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projective line configurations
1 Introduction
1.1 Definition
A projective line configuration consists of a collections of $p$ points and $\ell$ lines in a projective space such that through each point of the configuration there pass a fixed number $\lambda$ of lines of the configuration and on each line of the configuration there are found a fixed number $\pi$ of points of the configuration. It is not required that the intersection of any two lines belonging to the configuration be a line of the configuration nor that through every two points of the configuration there pass a line of the configuration. (Indeed, this will usually not be the case except for the very simplest examples with small values of $\pi$ and $\lambda$.) Besides being interesting geometric objects in their own right, projective configurations arise naturally in geometric definitions, constructions, and theorems, and also in such contexts as collections of special points and lines associated to algebraic varieties.
1.2 Examples
A simple example of a projective configuration is a triangle:
$\xy,(0,0);(30,30)**@{},(14,17)*{b},(22,30);(52,0)**@{},(38,17)*{a},(0,5);(52% ,5)**@{},(26,2)*{c},(5,5)*{\bullet},(5,2)*{A},(47,5)*{\bullet},(46,2)*{B},(26% ,26)*{\bullet},,(30,26)*{C}$ 
Here we have 3 points, $A$,$B$,$C$ and 3 lines, $a$,$b$,$c$ with the property that each of the points lines on exactly 2 of the lines ($A$ lies on $b$ and $c$, $B$ lies on $a$ and $c$, and $C$ lies on $a$ and $b$) and that each of the lines passes through exactly two of the points ($a$ passes through $B$ and $C$, $b$ passes through $A$ and $C$, and $c$ passes through $A$ and $B$.)
Another example is a complete quadrangle. This configuration consists of 4 points $A$, $B$, $C$, $D$ and the 6 lines $a$, $b$, $c$, $d$, $e$, $f$ as illustrated below:
$\xy,(5,35)*{\bullet},(8,37)*{A},(35,35)*{\bullet},(32,37)*{B},(5,5)*{\bullet},% (8,2)*{C},(35,5)*{\bullet},(32,2)*{D},(0,5);(40,5)**@{},(20,2)*{c},(0,35);(40% ,35)**@{},(20,37)*{a},(5,0);(5,40)**@{},(2,20)*{d},(35,0);(35,40)**@{},(37,% 20)*{b},(0,0);(40,40)**@{},(27,30)*{f},(0,40);(40,0)**@{},(12,30)*{e}$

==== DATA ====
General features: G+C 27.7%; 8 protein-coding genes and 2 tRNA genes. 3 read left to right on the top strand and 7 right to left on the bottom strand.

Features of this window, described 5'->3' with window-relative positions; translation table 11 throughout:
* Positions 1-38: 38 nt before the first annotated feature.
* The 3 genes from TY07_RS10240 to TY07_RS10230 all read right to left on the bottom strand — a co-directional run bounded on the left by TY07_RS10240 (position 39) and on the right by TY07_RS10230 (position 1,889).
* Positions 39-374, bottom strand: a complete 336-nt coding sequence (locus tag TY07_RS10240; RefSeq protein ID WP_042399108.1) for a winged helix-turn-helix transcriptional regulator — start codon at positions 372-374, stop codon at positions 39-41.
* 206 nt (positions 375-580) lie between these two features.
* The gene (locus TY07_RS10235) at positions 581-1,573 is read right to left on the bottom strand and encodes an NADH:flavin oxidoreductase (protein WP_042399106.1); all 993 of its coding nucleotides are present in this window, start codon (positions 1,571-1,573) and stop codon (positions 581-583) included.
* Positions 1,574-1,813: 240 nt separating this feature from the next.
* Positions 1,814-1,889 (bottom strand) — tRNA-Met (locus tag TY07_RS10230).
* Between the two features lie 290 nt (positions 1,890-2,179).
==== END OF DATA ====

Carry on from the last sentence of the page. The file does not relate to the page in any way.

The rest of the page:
Since each of the points lies on exactly 3 of the lines and each the lines contains exactly two of the points, this is indeed a bona fide projective configuration. (Note that the intersection of the lines $e$ and $f$ is not highlighted as this is not one of the points of the configurations — as mentioned at top, not every intersection of two lines of the configuration need be a point of the configuration.)
1.3 Notation
When discussing line configurations, use is made of the notation $(p_{{\lambda}}\ell_{{\pi}})$ or $\begin{pmatrix}p&\lambda\\ \pi&\ell\end{pmatrix}$ to indicate that the configuration contains $p$ points and $\ell$ lines with $\lambda$ lines passing through each point and $\pi$ points on each line. Thus, we would say that the triangle is a configuration of type $(3_{2}3_{2})$ (or $\begin{pmatrix}3&2\\ 2&3\end{pmatrix}$) and the complete quadrangle is a configuration of type $(4_{3},6_{2})$.
It is worth pointing out that the four numbers $p$, $\ell$, $\pi$, $\lambda$ are linked by the relation $p\cdot\lambda=\pi\cdot\ell$. The reason for this is a counting argument — we could count pairs consisting of a point and a line passing through that point two ways. We could start with the $p$ points and count $\lambda$ lines passing through each point to arrive at $p\lambda$ pairs. Alternatively, we could start with the $\ell$ lines and count $\pi$ points on each line to arrive at $\pi\ell$ pairs. Since we are counting the same objects (pairs consisting of incident points and lines), we must arrive at the same number either way.
Finally, when dealing with cases where $p=\ell$ (and hence, by what was said above, $\pi=\lambda$), one may use the abbreviated notation $(p_{\lambda})$. Thus, one could say instead that the triangle is a configuration of type $(3_{2})$. Thus notation is most commonly encountered in the context of selfdual configurations (which will be defined in the next subsection).
1.4 Choice of Projective Space
So far, we have only spoken of projective configurations in a general manner. To discuss the matter in more detail, we need to take into account the projective space within which our configuration is situated.